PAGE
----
If you’ve just woken up, the UK has survived. After 26 of the 32 local declarations, the No side leads by 54 per cent to 46 per cent – and that’s before the Unionist stronghold of Edinburgh has declared. Glasgow, the largest of the electoral areas, voted Yes by 53 per cent to 47 per cent. But that was far short of the landslide that the nationalists needed. Turnout in the city was 75 per cent, also below the level they regarded as necessary for victory. The working class surge they placed so much faith in didn’t happen.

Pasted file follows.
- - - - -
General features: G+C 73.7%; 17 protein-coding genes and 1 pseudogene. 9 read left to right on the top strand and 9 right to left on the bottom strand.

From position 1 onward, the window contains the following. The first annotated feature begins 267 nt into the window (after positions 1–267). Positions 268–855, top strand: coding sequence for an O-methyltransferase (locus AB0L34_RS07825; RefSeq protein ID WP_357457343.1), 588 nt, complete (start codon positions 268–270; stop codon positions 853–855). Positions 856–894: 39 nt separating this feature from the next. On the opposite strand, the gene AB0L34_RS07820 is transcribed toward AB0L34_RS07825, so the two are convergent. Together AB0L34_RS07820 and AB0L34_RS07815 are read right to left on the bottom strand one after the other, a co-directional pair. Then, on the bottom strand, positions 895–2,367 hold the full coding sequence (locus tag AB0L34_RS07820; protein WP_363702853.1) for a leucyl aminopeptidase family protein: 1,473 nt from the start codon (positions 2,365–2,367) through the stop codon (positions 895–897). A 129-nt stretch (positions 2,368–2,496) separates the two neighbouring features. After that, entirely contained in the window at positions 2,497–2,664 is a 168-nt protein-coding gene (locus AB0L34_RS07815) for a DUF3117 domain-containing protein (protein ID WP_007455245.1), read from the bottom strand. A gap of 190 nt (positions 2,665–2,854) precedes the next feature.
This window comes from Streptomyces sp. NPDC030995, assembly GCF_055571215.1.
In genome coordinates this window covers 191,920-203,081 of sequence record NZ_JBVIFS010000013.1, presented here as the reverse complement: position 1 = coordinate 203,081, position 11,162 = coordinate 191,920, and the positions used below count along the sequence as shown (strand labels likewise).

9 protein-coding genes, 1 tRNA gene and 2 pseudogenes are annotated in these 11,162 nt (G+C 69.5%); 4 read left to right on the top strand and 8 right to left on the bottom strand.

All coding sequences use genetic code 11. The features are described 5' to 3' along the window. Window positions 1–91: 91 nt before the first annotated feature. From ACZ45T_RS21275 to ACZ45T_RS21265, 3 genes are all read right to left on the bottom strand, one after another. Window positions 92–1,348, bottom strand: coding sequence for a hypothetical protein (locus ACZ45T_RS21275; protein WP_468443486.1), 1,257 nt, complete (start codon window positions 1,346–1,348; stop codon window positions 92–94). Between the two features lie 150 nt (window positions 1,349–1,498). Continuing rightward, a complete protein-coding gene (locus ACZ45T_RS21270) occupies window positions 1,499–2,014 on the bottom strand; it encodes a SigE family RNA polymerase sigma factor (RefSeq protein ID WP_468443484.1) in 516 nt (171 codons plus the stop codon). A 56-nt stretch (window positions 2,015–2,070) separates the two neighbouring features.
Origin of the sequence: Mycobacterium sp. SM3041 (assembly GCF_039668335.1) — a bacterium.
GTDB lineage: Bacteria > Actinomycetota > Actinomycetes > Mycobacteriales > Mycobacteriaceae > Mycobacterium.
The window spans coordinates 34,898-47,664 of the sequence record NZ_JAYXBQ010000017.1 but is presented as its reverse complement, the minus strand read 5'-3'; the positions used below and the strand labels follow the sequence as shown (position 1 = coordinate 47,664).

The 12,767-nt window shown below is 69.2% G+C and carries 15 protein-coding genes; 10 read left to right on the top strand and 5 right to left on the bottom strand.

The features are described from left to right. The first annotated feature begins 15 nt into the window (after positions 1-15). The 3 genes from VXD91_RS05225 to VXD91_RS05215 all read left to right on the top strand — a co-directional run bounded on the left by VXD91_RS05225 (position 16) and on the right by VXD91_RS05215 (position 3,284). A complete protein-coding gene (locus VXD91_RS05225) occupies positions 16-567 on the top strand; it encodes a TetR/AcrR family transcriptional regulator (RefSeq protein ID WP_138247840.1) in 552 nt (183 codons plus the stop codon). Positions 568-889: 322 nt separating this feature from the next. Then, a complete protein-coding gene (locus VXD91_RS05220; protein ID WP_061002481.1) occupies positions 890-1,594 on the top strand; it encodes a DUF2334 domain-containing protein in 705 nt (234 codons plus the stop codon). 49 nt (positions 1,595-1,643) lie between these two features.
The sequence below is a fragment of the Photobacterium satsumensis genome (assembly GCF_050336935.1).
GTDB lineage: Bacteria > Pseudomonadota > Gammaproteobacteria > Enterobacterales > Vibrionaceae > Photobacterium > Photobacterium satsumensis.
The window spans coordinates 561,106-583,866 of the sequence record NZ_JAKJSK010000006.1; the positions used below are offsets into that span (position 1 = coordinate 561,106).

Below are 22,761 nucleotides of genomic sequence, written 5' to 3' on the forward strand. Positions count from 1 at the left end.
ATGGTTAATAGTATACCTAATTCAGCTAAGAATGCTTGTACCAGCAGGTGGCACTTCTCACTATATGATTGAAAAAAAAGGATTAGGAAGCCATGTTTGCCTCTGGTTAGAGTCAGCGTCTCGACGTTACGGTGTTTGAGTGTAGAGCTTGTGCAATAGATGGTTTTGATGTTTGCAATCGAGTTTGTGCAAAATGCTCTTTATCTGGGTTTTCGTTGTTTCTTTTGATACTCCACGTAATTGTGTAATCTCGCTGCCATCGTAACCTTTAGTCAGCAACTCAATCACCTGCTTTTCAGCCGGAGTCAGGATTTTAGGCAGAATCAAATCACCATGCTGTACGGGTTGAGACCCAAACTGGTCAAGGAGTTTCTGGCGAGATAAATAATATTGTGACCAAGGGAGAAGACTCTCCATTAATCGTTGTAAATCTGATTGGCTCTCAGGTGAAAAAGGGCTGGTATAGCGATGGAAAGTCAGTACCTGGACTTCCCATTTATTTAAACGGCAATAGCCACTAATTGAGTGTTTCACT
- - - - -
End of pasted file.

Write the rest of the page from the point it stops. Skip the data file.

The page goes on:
Expect the No side to move the goalposts and claim that anything close to 45 per cent is a victory for them – and they do so with some justification. Two years ago, when the referendum agreement was signed, I was regularly told by MPs that 70-30 would be a “good result” for them. But after the narrowing of the polls, the No side has been the beneficiary of low expectations. Scotland is on course to reject independence by a double-digit margin (as I predicted it would at the start of the year). After the panic of the final fortnight that feels like an achievement. And the prospect of another referendum in the near future is much diminished.